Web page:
|"Uber, the world’s largest taxi company, owns no vehicles. Facebook, the world’s most popular media owner, creates no content. And Airbnb, the world’s largest accommodation provider, owns no real estate. Something interesting is happening."||Tom Goodwin||2983|
|"There are essentially only two drugs that Western civilization tolerates: Caffeine from Monday to Friday to energize you enough to make you a productive member of society, and alcohol from Friday to Monday to keep you too stupid to figure out the prison that you are living in."||Bill Hicks||2925|
|"Socialism never took root in America because the poor see themselves not as an exploited proletariat, but as temporarily embarrassed millionaires."||John Steinbeck||2656|
The table above shows the 10 quotes with the highest score. As we can see almost all of them have their author specified but does that hold true for all good quotes?
If we look at the karma distribution in the top 5% of quotes we see something very interesting. 38% of the karma is collected by unknown authors (quotes that don’t specify the name of the author).
Long vs short quotes
Word count: Should you keep your quotes short or should they be haiku styled essays expressing the depth of your soul.
According to the data most of the high scoring quotes are also longer by 4.2 words on average. So longer quotes = higher scores? Not quite. We need to know if the karma scores increase as you add more words and to do that we trained a small machine learning model. According to our model each word you add to your quote will increase your karma by just 0.45 points. So 10 words = 4.5 points right? Well yes in theory, but remember longer quotes impact readability. Which we’ll explore next.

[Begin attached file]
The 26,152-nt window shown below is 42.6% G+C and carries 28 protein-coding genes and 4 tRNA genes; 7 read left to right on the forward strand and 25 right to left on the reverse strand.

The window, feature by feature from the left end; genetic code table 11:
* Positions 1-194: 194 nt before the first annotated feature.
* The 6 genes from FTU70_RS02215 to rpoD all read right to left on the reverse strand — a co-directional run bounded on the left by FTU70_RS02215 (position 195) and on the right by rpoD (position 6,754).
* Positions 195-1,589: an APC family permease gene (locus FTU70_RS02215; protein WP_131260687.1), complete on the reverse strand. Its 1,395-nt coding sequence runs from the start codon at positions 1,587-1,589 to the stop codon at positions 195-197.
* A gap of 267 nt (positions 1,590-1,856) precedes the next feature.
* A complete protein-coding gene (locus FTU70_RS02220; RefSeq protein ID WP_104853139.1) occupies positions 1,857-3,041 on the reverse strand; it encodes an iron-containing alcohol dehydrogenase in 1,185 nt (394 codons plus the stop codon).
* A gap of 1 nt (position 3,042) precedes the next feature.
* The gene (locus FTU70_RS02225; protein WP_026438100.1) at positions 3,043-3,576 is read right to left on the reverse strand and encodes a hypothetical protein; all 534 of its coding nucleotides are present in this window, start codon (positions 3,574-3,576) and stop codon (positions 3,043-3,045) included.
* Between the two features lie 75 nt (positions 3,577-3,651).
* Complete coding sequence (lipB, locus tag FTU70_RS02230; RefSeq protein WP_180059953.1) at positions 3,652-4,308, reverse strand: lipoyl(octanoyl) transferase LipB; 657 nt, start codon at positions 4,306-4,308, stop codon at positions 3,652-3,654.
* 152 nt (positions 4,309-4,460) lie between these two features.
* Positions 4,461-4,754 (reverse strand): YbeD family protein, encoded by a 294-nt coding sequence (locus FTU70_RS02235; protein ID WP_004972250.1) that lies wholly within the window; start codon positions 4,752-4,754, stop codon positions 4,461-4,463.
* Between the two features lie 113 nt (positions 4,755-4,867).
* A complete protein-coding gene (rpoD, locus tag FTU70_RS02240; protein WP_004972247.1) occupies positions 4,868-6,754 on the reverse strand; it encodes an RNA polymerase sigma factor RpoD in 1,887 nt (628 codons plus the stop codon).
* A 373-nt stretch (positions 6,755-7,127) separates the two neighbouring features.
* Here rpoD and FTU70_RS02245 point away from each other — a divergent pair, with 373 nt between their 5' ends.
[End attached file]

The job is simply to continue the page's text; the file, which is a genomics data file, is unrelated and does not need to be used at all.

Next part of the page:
The effects of readability
What is readability? I hear you ask. Well simply put readability tells us how easy it is for the reader to understand the contents of the text. To keep things simple we’ll use the Dale-Chall readability score. Whats good about this formula is that it gives us a score corresponding to a US school grade. For example a score of 4 means that an average 4th grader can understand the text.
Looking at the 2 graphs reveals that the top quotes have a slightly lower readability score (6.87 versus 7.04 for the bottom 95 %) making them easier to understand. This is also confirmed by our model which predicts that an increase of 1 level would result in a loss of 0.5 points of karma. Passionate writers be warned! Increasing the length of your quote might backfire on you if the text becomes too hard to understand.
The power of sentiment
Should your quotes be filled with hope? Or dark and gloomy? That’s what our sentiment analysis will determine. But how does sentiment work? Well to put it simple we split all words in 2 categories - positive and negative. Positive words are those associated with … well positive feelings such as joy, kindness, inspiration and so on. Negative are all words associated with bad emotions - anger, sadness and loneliness. Then we give each quote a score between -1 and 1, where -1 means the quote is highly negative, 1 that its positive and 0 means neutral. So which feelings are most common in our data? Well lets take a look!
What does the graph say? Well the data seems to suggest that positive quotes are getting higher scores. So my quote should be inspirational right? As usual that’s not the whole picture. If we take a look at the summary that pandas provides we see a completely different picture
As we can see the reality is that our top 5% is slightly more negative than the rest. And our model confirms this giving you -3.13 karma for every positive point.
What should I talk about?
And finally topics! What should you talk about in your quotes? Well lets take a look at the most common terms found in the top quotes.
We’ve managed to organize these words into 5 topics
Taking a closer look at the topics we can see that they’re mostly relevant to teenagers. This is also supported by our findings in the readability tests. Where the scores seemed to suggest that a text suitable for 14-15 year olds would maximize your score.
What your quote should look like
So what makes a good quote? From what we’ve seen in the data we came up with the following steps that you should follow in order to get the best result possible:
- Be original as opposed to re-posting other people’s quotes (unless they’re former presidents)
- Keep the word count between 25 and 36 words
- Talk about topics that teens are interested in (love, relationships, growing up..etc)
- Make sure your average 14 year old can understand what your quote is about
- Be slightly gloomy (but don’t be too depressing), show that there’s light at the end of the dark tunnel
- Your post should spark a conversation (our model predicts that each comment you get on your post increases your karma by 11.8 points!)